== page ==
Development of a Japanese AGE model for Analysis of Regulatory Reform (in Japanese)
Economic structural reform such as deregulation is one important policy for the Japanese economy. Throughout the 1990s, when economic growth had slowed down, various industries began to look for ways to correct the expensive nature of their cost structures and to seek new business opportunities in the domestic market. The government continues to encourage regulatory reform by such means as the Deregulation Action Program. For these government policies, it is essential to grasp quantitatively the effects of various measures on the economy and to present them clearly to the public in order to deepen the awareness and understanding of the people. In considering the economic effects of regulatory reform, one must look at the effects in individual industries. However, it is quite possible that changes in one market influence other markets through changes in relative prices and in the distribution of the primary factors. Hence, to understand the effects on the entire economy, one must also look at the influence on other markets. Our research has begun with this concept - an attempt to measure the economic effects of regulatory reform by using some kind of AGE models capable of reflecting these phenomena. In this paper, the main purpose is to provide an analytical tool that can be used to analyze regulatory reform; that is, to construct such an AGE model and to show its usability. In the process of developing a new Japanese model, we took the following three points into consideration: (1) encompassing the industries targeted for regulatory reform in Japan; (2) corresponding to the analysis with the GTAP model, which is used as a global model to examine the ripple effects in other regions; and (3) simulating the phenomena resulting from regulatory reform as much as possible. As a result of these considerations, we developed a new model for Japan based on Australia's ORANl-G model. By using this model, we tried some simulations on changes in industrial activities, changes in consumer behavior, and changes in the labor market.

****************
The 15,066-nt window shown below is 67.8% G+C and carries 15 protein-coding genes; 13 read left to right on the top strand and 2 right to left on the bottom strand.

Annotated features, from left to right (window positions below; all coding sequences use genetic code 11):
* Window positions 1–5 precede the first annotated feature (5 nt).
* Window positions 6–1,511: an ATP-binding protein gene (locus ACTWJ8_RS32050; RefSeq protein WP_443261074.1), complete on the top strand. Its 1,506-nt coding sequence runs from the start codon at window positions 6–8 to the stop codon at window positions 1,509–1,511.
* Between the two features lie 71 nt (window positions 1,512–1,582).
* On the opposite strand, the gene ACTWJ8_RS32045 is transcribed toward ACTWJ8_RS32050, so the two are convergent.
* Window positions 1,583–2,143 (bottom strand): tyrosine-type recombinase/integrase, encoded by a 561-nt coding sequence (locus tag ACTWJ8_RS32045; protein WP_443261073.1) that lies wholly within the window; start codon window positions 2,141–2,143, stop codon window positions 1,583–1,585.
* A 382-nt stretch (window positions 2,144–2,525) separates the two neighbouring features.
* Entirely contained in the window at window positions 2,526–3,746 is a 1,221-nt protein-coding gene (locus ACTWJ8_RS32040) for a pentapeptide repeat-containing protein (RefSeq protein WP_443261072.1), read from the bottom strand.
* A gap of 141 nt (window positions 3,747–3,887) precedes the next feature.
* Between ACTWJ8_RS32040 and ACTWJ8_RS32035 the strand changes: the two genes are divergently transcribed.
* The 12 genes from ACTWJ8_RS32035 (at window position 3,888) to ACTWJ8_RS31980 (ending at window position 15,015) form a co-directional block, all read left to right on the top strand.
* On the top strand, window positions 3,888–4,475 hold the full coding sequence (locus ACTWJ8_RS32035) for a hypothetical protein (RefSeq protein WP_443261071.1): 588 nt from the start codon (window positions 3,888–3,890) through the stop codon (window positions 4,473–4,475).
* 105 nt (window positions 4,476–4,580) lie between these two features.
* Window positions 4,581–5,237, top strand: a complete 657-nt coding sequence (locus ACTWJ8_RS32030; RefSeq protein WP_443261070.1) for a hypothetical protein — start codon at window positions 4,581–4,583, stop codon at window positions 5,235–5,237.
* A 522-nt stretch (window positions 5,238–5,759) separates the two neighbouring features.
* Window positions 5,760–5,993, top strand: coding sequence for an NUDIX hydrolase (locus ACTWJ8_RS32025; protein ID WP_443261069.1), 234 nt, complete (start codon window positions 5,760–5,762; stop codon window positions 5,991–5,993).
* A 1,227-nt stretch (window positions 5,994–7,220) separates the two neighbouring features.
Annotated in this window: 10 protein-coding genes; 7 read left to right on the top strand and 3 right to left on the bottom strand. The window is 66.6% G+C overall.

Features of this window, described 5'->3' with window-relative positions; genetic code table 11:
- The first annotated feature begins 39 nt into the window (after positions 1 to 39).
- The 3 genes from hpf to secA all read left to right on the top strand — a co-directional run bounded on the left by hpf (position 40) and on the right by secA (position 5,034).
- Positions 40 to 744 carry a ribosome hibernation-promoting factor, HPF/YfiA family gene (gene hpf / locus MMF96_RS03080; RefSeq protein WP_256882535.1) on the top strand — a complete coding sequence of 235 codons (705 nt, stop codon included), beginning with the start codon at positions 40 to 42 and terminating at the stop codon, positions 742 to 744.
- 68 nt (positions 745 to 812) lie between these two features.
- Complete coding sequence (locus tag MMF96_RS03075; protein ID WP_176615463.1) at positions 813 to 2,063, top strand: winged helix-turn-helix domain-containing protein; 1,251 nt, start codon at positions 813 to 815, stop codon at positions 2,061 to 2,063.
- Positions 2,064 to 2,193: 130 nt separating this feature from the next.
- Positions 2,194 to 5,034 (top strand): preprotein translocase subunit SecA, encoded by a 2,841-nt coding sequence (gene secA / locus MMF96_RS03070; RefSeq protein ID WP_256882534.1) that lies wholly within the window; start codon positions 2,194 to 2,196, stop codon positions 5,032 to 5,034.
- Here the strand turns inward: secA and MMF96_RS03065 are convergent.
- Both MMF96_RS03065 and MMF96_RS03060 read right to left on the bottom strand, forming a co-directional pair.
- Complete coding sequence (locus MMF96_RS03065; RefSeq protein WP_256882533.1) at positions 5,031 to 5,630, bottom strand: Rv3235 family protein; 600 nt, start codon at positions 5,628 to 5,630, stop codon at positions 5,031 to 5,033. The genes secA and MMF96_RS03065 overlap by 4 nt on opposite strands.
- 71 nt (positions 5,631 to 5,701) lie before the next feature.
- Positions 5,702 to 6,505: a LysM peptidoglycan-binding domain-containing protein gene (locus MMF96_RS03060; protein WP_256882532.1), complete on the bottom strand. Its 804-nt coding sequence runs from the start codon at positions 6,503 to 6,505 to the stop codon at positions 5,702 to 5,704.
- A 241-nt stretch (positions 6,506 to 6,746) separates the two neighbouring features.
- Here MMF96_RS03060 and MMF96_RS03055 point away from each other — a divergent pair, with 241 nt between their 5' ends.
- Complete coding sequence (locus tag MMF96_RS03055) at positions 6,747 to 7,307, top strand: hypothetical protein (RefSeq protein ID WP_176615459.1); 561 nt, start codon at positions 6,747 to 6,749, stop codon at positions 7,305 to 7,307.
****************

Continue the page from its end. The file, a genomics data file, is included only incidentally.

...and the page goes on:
Volume (Year): 159 (2000)
Issue (Month): (January)
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